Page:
Overall, there’s still some clichés and stereotypes in the field of gastronomy in Georgia, not only from the public but from those who are employed in the field. These clichés say that Georgia is a country of only khinkali and fast food… This contest, despite Georgia not having the best quality meat considering its climate and ranchland, gave results that prove that Georgia is so much more than that – we have the potential to be on the world market.

I work in Ukraine, and even my international, Ukrainian colleagues were astonished by the quality of the compositions. When I uploaded the pictures on my social media of the prepared food from the contest they replied to me, saying they were impressed with the works. What they don’t know is that the contestants had two weeks, some even one, to get ready for the competition.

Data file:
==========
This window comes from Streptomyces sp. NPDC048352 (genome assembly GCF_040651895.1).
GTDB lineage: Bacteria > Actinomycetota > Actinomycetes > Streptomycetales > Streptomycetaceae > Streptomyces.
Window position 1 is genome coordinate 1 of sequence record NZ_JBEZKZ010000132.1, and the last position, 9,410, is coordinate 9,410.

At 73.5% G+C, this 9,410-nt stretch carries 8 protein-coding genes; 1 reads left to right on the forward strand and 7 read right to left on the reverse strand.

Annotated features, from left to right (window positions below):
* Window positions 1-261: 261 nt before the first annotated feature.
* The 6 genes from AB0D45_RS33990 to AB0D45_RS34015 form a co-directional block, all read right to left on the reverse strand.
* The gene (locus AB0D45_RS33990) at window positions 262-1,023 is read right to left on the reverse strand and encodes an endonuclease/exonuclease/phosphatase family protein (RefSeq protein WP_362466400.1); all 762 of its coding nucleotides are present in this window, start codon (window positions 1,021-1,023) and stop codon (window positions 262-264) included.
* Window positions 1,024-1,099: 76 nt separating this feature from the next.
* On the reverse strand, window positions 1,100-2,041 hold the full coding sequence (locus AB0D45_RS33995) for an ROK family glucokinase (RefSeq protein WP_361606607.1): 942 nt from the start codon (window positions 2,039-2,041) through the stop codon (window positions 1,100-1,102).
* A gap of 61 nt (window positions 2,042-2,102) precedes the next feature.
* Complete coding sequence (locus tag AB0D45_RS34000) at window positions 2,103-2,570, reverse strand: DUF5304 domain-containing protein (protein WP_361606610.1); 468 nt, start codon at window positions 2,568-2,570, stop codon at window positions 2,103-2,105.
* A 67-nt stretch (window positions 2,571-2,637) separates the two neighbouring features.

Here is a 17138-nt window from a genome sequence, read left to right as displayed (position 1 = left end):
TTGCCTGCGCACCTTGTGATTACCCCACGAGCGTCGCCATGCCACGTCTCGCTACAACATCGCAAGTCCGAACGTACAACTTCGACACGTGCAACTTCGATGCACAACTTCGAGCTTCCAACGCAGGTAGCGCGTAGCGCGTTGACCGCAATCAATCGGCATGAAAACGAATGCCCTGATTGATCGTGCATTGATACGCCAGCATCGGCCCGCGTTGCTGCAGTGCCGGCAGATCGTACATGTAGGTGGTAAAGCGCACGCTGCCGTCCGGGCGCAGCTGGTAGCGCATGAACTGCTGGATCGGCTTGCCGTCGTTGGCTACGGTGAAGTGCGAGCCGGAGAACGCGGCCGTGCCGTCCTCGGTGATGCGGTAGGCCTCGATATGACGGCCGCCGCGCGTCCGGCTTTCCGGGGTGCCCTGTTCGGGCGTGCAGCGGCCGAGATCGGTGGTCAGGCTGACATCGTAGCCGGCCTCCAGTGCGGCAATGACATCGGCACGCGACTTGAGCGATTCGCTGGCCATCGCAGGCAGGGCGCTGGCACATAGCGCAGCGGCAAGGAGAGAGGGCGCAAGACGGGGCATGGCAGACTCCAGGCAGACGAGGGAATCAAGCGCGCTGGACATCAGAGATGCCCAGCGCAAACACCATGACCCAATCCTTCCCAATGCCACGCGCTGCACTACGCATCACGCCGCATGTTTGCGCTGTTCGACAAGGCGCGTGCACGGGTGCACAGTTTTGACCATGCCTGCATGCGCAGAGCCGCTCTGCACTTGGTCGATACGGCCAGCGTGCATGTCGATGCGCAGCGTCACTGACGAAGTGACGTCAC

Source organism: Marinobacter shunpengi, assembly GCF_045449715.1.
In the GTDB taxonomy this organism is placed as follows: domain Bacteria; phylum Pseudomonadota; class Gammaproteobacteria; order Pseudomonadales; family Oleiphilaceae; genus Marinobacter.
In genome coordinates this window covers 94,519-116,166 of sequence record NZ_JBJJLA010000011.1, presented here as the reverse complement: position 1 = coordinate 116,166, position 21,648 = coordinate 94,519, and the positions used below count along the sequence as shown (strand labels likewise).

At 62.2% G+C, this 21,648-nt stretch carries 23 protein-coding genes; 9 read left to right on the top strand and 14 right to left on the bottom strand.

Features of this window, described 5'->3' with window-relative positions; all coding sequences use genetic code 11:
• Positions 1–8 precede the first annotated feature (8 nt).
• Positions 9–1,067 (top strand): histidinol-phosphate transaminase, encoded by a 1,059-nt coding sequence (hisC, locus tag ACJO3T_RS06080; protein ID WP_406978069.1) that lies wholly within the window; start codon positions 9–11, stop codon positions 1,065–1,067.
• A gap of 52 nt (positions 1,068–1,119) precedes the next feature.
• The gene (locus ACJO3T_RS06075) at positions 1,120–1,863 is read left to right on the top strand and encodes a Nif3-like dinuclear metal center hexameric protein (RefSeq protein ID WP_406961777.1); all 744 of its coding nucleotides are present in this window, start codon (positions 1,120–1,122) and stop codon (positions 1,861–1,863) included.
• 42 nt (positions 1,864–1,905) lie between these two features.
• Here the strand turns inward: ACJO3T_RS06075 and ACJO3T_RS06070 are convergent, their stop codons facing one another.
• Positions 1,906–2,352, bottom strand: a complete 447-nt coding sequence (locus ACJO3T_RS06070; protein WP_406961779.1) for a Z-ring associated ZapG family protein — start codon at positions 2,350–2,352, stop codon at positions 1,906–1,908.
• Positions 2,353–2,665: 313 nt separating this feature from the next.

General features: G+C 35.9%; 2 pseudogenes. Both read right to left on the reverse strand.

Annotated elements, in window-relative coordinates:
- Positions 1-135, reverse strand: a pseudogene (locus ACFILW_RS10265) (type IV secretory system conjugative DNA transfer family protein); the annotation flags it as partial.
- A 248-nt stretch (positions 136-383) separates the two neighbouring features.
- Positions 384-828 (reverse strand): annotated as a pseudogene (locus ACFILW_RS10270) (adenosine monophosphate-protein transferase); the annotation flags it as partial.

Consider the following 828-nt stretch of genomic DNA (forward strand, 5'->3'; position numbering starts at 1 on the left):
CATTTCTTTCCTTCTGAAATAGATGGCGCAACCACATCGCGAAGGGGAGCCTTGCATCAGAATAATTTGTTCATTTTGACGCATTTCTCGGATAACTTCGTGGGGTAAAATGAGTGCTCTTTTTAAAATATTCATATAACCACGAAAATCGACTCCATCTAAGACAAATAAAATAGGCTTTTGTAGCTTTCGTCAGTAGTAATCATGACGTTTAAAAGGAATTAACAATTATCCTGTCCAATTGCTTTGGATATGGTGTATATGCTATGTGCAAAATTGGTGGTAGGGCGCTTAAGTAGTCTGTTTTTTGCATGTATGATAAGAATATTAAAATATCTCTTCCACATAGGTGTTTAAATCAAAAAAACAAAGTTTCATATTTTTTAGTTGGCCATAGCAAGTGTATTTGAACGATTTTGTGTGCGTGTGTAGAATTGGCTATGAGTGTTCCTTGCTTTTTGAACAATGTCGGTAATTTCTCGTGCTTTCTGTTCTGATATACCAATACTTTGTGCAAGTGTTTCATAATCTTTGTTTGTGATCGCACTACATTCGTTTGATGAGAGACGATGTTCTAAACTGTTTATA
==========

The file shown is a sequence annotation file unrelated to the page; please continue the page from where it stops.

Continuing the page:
We had the international members in the jury, and they were in complete shock. To achieve so much in such a short period and with so few resources - it’s not just that we have potential, we’ll soon be on the world market.

What are the expectations for the future in the field of gastronomy?

Our future is completely dependant on the sponsors. Where we go from here depends on the funding. I would like to address and encourage our government and representatives of the private sector to invest in this field as we have great potential, and Bocuse d’Or stands as proof of that. What they have to realize is that if they want our country to develop, they need to fund the development of the field of gastronomy. Our chefs need experienced mentors so they can study new techniques and represent Georgia at its best in Tallinn in May 2020.

What is the most important thing for you in cuisine?

The sense of taste is the most important thing for a chef. This means that when you’re cooking and you taste what you’ve made, you need to be able to tell what exactly and how much of it your dish is lacking. This is something one cannot learn – everything else is teachable.

What would you say about our winner? Does he have that sense of taste?

Very complicated techniques were used to prepare the dish that won the National Competition. As far as ideal things go, the winning composition was a masterpiece and pretty much ideal for the reality of Georgia.

By Nini Dakhundaridze

07 November 2019 18:21